We’ve no complaints with the rest of the kit either, though the lack of lock-on grips at this price does seem a bit stingy. It’s a small point, but one that can make all the difference – especially if you ride in the wet a lot.

Ride and handling: neither one thing, nor the other

Norco has a deserved reputation for producing bikes of a gravity-fuelled persuasion, which may go some way to explaining why the Charger has the slight air of a cross-bred mongrel with an identity crisis.

The charger acquits itself well enough whether you're powered by gravity or fighting it, but ultimately feels unsure of what it's supposed to be: the charger acquits itself well enough whether you're powered by gravity or fighting it, but ultimately feels unsure of what it's supposed to be
The charger acquits itself well enough whether you're powered by gravity or fighting it, but ultimately feels unsure of what it's supposed to be: the charger acquits itself well enough whether you're powered by gravity or fighting it, but ultimately feels unsure of what it's supposed to be

The Charger acquits itself well enough whether you're powered by gravity or fighting it, but ultimately feels unsure of what it's supposed to be

On the one hand, it’s got the compact top tube and huge standover of a burly trail bike that wants to be thrown around. On the other, it’s got a stem long enough to put the handlebar way out towards the front axle, which looks like a desperate attempt to regain some cross-country friendly cockpit room at the expense of steering agility. It doesn’t help that, by current standards, the head angle’s on the steep side, too.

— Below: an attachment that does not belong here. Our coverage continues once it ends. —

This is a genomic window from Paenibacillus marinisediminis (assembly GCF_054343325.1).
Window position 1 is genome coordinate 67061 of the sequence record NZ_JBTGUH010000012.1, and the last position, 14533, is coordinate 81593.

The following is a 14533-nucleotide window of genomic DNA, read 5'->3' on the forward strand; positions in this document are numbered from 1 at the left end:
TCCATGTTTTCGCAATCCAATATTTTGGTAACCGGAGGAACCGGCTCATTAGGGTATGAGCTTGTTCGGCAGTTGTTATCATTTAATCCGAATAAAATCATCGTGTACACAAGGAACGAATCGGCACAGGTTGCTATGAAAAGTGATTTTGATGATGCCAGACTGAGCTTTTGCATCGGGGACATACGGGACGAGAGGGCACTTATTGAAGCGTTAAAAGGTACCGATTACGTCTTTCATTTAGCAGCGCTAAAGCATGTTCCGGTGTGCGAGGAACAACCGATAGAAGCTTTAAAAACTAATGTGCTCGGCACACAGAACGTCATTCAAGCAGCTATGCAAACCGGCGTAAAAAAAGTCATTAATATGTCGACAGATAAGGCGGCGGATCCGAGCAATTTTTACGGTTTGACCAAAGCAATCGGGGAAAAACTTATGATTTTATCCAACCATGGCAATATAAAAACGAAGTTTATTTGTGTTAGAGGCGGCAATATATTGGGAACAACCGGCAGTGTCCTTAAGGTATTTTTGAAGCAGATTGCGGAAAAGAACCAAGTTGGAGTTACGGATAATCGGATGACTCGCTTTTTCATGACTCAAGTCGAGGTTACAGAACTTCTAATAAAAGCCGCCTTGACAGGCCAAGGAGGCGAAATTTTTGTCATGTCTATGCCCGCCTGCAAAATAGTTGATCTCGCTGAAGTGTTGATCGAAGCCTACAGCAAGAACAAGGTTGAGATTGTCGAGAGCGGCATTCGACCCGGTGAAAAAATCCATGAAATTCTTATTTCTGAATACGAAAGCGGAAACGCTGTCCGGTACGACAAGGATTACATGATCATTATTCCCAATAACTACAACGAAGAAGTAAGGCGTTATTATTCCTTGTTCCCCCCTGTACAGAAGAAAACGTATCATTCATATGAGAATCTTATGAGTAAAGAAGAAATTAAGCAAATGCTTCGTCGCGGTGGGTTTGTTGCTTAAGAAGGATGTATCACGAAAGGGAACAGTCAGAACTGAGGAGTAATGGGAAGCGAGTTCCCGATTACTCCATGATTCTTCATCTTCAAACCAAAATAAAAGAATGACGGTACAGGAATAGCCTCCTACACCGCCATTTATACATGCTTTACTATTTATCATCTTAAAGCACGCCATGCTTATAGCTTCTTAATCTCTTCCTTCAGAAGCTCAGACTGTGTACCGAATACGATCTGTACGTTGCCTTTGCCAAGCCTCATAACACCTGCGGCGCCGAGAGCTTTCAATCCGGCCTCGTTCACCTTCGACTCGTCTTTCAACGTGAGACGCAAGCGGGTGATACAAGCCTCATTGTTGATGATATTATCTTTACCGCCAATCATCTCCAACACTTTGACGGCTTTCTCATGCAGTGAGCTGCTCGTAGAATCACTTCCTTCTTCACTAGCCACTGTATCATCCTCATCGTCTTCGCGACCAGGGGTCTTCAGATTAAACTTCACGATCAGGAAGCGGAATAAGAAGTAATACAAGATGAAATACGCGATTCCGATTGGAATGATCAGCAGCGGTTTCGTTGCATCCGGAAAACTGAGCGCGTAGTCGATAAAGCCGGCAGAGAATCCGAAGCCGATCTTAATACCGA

Luckily, as soon as you climb aboard and start to turn the pedals, it all starts to make a bit more sense. While it may lack the flickable playbike feel of some of the shorter stemmed, slacker angled competition, the Norco goes where you want it to, when you want it to go there. And that’s all you can really ask of a cross-country machine, realistically.

We were concerned initially that the compact rear triangle might translate into a harsh ride, but that also turned out to be unfounded. Whether it’s the snaky stays, a bit of help from the easy-rolling big-diameter wheels or a combination of both, the Charger successfully negotiates the tricky balance between snappy power delivery and comfort. In every trail scenario we threw at it – from slow technical climbs to flat out, big ring, rock dodging descents – it acquitted itself well.

But despite this all-round competence, we never truly warmed to the Norco. Good at most things without excelling in any one area, the Charger lacks both the outright pace of a purist cross-country bike and the head-banging fun of a more trail-orientated one. Still, if your aspirations are more cross-country than gravity, it’s worth a second look.

This article was originally published in Mountain Biking UK magazine, available on Apple Newsstand and Zinio.